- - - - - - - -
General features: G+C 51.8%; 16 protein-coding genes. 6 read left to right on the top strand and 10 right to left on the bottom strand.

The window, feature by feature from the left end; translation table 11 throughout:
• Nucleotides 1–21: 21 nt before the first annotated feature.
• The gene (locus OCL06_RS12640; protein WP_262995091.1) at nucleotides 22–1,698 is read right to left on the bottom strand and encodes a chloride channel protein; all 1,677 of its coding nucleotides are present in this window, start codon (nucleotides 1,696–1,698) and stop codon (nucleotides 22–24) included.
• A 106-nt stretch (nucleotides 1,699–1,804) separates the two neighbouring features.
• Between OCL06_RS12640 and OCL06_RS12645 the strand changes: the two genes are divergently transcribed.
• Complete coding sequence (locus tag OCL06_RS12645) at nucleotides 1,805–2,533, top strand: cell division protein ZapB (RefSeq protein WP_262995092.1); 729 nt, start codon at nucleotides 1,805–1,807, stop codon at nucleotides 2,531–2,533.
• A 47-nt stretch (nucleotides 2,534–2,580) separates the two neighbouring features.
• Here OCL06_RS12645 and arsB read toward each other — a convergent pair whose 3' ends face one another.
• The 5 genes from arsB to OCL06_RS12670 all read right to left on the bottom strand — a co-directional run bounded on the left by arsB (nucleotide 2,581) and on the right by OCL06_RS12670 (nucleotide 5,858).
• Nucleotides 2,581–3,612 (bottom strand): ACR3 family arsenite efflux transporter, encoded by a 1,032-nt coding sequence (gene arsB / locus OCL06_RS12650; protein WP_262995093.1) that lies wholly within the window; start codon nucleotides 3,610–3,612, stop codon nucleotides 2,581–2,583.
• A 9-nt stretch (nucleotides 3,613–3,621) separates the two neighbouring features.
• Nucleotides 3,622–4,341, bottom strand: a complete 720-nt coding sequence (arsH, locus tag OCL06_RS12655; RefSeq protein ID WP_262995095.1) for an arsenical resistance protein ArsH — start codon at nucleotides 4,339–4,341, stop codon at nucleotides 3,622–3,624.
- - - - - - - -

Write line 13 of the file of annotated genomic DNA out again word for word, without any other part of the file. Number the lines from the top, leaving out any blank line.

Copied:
• Nucleotides 3,622–4,341, bottom strand: a complete 720-nt coding sequence (arsH, locus tag OCL06_RS12655; RefSeq protein ID WP_262995095.1) for an arsenical resistance protein ArsH — start codon at nucleotides 4,339–4,341, stop codon at nucleotides 3,622–3,624.